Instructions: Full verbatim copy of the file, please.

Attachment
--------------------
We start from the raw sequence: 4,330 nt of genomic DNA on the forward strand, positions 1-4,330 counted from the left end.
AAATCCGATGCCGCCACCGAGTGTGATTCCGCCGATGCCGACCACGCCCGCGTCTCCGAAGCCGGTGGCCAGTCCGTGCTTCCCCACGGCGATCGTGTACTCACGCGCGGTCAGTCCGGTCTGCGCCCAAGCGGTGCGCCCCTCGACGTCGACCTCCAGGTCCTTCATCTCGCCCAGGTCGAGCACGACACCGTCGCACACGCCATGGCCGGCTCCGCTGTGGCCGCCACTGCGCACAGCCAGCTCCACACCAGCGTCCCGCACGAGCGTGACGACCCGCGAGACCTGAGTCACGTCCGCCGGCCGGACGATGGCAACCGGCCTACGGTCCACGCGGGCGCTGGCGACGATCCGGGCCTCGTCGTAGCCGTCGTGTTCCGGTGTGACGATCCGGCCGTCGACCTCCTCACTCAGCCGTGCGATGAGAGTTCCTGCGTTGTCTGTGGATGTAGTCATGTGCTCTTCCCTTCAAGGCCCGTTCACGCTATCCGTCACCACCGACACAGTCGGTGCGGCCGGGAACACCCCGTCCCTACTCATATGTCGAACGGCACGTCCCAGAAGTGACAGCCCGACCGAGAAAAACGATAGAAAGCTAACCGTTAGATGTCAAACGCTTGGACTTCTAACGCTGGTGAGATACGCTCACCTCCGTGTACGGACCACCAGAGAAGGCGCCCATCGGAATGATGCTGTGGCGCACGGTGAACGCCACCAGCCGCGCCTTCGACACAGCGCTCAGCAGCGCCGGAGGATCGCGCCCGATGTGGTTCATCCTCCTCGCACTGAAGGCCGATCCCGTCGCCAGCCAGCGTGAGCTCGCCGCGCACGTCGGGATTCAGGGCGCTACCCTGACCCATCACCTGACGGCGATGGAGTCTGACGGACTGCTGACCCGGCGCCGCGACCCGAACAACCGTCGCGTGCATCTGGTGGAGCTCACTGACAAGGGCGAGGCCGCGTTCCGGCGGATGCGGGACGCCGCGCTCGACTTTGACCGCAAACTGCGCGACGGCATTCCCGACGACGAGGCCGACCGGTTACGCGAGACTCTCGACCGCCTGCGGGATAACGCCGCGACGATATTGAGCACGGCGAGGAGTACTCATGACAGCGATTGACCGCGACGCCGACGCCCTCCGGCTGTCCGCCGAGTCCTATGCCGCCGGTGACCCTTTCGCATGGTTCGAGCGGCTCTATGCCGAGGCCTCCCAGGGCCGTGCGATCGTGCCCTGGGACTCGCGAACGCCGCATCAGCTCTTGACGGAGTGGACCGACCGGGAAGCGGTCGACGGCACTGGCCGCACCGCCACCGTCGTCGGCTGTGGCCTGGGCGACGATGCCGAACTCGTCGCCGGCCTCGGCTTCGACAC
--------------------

We start from the raw sequence: 4,330 nt of genomic DNA on the forward strand, positions 1-4,330 counted from the left end.
AAATCCGATGCCGCCACCGAGTGTGATTCCGCCGATGCCGACCACGCCCGCGTCTCCGAAGCCGGTGGCCAGTCCGTGCTTCCCCACGGCGATCGTGTACTCACGCGCGGTCAGTCCGGTCTGCGCCCAAGCGGTGCGCCCCTCGACGTCGACCTCCAGGTCCTTCATCTCGCCCAGGTCGAGCACGACACCGTCGCACACGCCATGGCCGGCTCCGCTGTGGCCGCCACTGCGCACAGCCAGCTCCACACCAGCGTCCCGCACGAGCGTGACGACCCGCGAGACCTGAGTCACGTCCGCCGGCCGGACGATGGCAACCGGCCTACGGTCCACGCGGGCGCTGGCGACGATCCGGGCCTCGTCGTAGCCGTCGTGTTCCGGTGTGACGATCCGGCCGTCGACCTCCTCACTCAGCCGTGCGATGAGAGTTCCTGCGTTGTCTGTGGATGTAGTCATGTGCTCTTCCCTTCAAGGCCCGTTCACGCTATCCGTCACCACCGACACAGTCGGTGCGGCCGGGAACACCCCGTCCCTACTCATATGTCGAACGGCACGTCCCAGAAGTGACAGCCCGACCGAGAAAAACGATAGAAAGCTAACCGTTAGATGTCAAACGCTTGGACTTCTAACGCTGGTGAGATACGCTCACCTCCGTGTACGGACCACCAGAGAAGGCGCCCATCGGAATGATGCTGTGGCGCACGGTGAACGCCACCAGCCGCGCCTTCGACACAGCGCTCAGCAGCGCCGGAGGATCGCGCCCGATGTGGTTCATCCTCCTCGCACTGAAGGCCGATCCCGTCGCCAGCCAGCGTGAGCTCGCCGCGCACGTCGGGATTCAGGGCGCTACCCTGACCCATCACCTGACGGCGATGGAGTCTGACGGACTGCTGACCCGGCGCCGCGACCCGAACAACCGTCGCGTGCATCTGGTGGAGCTCACTGACAAGGGCGAGGCCGCGTTCCGGCGGATGCGGGACGCCGCGCTCGACTTTGACCGCAAACTGCGCGACGGCATTCCCGACGACGAGGCCGACCGGTTACGCGAGACTCTCGACCGCCTGCGGGATAACGCCGCGACGATATTGAGCACGGCGAGGAGTACTCATGACAGCGATTGACCGCGACGCCGACGCCCTCCGGCTGTCCGCCGAGTCCTATGCCGCCGGTGACCCTTTCGCATGGTTCGAGCGGCTCTATGCCGAGGCCTCCCAGGGCCGTGCGATCGTGCCCTGGGACTCGCGAACGCCGCATCAGCTCTTGACGGAGTGGACCGACCGGGAAGCGGTCGACGGCACTGGCCGCACCGCCACCGTCGTCGGCTGTGGCCTGGGCGACGATGCCGAACTCGTCGCCGGCCTCGGCTTCGACAC